Graham Turner, 71, is the co-founder of travel agency group Flight Centre. After dreams of being a pro tennis player, then a stint as a physiotherapist, his son Matt, 39, followed his father into business by co-founding cycling retailer 99 Bikes.
MATT: Dad and I share the same birthday, and one of the earliest memories I have is of a birthday trip to Greece. It might have been Dad’s 40th, or his 38th. It was with his partners in Flight Centre at the time and their families. They were good memories, and we’ve been back to Greece a fair bit since.
Dad was around quite a lot when I was growing up even though he’d travel for work. I remember him taking me to tennis tournaments. He would always at least drop me off to school or pick me up. It seemed his timetable revolved around whatever I needed. Mum did most of the parenting but Dad never worked late. If he had the opportunity, he’d go into the office early and be home by 6pm for dinner. He’s got very good routines. He’ll go for a run and exercise every day.
He’s a little cheeky. I remember as a kid always being quite annoyed at him for stealing food off my dinner plate. He’d find it funny. So I became really fond of anything with mint in it because he hates mint.
Mum and Dad didn’t talk much about business when I was growing up; it was just where Dad worked and Mum worked for a little bit. There wasn’t an expectation [that my younger sister Jo or I would follow in their footsteps].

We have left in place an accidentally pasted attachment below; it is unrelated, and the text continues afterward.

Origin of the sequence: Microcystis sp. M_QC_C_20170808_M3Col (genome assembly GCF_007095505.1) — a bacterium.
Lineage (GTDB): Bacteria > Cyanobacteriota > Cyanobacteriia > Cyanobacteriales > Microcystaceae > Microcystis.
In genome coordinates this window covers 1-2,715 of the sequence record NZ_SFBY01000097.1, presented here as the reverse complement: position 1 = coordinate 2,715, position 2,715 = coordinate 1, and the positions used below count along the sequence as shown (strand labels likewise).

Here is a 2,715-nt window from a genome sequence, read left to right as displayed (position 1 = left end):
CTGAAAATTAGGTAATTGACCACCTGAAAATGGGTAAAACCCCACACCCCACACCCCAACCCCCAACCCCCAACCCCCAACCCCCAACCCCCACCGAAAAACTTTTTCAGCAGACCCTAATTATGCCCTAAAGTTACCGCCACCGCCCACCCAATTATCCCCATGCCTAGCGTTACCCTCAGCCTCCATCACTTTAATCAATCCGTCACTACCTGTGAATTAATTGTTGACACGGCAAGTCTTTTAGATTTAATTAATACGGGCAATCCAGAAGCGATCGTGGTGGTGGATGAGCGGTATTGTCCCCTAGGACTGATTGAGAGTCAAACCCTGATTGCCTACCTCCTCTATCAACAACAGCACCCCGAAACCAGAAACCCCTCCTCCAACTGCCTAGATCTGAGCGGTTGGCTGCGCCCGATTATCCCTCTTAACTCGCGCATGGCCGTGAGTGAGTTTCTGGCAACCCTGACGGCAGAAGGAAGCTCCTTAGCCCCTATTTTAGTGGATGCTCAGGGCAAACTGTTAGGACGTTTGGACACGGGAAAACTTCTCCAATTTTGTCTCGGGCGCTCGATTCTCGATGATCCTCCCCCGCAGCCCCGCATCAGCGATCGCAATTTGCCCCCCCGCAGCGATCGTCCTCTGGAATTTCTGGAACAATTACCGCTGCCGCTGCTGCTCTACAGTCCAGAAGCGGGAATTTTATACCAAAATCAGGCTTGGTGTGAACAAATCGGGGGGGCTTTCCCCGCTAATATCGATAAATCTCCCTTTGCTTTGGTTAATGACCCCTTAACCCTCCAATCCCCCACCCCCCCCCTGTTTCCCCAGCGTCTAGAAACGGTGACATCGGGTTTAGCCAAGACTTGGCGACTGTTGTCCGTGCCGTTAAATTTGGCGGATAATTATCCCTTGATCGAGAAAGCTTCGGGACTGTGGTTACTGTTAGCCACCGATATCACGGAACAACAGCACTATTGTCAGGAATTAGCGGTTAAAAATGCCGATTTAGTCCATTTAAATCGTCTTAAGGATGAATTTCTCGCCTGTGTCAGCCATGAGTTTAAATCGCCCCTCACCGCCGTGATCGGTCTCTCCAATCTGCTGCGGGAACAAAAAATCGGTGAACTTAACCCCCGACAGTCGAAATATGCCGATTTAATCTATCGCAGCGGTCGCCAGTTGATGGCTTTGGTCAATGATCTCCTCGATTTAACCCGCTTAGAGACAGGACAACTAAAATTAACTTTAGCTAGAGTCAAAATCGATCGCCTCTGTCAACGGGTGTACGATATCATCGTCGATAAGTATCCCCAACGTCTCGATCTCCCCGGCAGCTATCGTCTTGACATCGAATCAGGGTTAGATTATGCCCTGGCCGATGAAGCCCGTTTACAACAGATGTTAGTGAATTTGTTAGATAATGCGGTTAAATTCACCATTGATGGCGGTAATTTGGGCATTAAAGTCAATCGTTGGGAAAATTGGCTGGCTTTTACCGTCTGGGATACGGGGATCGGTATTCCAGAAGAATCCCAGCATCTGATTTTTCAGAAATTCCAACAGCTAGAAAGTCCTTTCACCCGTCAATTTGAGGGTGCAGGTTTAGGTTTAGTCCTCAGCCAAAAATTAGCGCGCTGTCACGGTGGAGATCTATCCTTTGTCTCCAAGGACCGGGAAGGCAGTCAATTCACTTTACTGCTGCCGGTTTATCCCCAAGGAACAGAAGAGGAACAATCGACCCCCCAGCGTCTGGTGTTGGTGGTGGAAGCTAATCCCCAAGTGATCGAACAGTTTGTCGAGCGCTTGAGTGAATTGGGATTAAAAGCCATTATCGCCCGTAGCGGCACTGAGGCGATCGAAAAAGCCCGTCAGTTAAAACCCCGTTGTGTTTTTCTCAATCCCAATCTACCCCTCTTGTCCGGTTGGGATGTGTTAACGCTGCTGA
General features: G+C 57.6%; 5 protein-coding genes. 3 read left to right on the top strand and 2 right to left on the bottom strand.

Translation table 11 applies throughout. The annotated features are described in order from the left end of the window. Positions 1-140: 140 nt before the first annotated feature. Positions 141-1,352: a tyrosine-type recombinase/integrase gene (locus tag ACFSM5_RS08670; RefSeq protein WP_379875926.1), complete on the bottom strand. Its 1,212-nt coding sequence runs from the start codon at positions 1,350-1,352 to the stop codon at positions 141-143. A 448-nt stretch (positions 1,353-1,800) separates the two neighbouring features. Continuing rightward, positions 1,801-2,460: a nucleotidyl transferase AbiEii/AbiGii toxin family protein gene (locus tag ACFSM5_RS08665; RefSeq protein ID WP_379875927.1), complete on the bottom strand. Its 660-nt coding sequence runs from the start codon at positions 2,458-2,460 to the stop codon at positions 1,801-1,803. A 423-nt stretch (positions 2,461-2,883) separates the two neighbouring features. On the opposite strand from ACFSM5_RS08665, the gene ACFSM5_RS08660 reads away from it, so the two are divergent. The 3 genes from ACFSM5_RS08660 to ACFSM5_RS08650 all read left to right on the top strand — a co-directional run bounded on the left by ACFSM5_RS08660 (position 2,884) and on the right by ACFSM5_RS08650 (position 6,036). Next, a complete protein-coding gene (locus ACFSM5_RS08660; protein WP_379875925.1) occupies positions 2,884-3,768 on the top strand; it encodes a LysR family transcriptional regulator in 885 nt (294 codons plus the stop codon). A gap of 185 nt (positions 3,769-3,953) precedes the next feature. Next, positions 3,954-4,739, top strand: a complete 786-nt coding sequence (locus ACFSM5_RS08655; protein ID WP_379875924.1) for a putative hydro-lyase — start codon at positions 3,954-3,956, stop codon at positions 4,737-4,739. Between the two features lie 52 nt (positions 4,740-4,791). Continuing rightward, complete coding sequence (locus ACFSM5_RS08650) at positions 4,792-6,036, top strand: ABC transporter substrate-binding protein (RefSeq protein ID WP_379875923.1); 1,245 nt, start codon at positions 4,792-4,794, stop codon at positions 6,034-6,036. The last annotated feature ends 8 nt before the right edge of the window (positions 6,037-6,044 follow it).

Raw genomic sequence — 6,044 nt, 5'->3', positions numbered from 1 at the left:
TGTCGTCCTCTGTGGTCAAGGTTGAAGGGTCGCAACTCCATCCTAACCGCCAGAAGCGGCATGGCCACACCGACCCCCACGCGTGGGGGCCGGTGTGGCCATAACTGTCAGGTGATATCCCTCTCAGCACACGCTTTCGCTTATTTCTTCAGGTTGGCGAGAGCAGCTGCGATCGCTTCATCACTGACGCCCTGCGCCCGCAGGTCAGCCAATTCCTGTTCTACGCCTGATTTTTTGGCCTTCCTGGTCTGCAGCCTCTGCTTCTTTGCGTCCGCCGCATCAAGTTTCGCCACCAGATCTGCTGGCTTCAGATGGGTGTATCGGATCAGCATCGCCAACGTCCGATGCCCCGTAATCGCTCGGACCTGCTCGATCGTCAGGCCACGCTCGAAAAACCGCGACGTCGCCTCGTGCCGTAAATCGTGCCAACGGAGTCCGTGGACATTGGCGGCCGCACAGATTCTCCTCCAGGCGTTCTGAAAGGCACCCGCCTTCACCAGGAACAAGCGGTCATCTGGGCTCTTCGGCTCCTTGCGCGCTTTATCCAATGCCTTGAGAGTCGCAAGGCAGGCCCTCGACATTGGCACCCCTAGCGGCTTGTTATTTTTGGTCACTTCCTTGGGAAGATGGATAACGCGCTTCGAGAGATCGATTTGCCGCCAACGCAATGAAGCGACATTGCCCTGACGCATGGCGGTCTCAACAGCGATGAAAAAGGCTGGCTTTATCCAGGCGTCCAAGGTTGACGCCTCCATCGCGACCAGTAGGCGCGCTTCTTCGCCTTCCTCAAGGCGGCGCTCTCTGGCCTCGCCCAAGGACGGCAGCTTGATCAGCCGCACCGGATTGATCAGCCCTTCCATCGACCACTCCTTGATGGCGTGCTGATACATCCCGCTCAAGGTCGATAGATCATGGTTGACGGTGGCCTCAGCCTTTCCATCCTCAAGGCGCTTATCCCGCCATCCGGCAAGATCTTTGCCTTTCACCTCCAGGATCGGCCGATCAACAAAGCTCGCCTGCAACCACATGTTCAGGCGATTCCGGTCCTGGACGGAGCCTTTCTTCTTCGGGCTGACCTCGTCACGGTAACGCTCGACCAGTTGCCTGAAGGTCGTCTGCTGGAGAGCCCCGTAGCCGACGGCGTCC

When I was young, the only thing I wanted to do was be a professional tennis player. I didn’t get overly competitive when Dad and I played each other. I was more annoyed when Mum beat me. I gravitated towards all types of sports, and went to watch rugby union with Dad at Ballymore [in Brisbane] as a kid because that’s his favourite sport.
I gave up on that tennis dream after a few injuries, and went into physiotherapy. Once I’d worked as a physio for two years, that’s when I figured out that I wanted to start my own business. In business you’re doing different things each day and that suits my personality. It was probably a similar story for Dad; he studied to be a vet.
We’d been going for about five years [at 99 Bikes]. It was around 2012 and I was probably working too hard. A huge amount of money had been invested by Flight Centre into our little business. We’d lost $1.5 million in a year and I took that to heart. I felt the responsibility. I decided I’d had enough. Dad was like, “That’s fine, if that’s best for you.” In his normal way he was supportive and not offering too much advice, just wanting to let me do my own thing. I took two months out and went back.
Dad will never tell you what to do. If he thinks it’s a good idea, he’ll subtly keep mentioning it. He doesn’t like to push people into something – and that’s how he operates at work as well. Dad seems to be handling [the hit to Flight Centre from COVID-19] well. He doesn’t show a lot of disappointment or anxiety. He’s stoic, whereas I’m a bit more sensitive.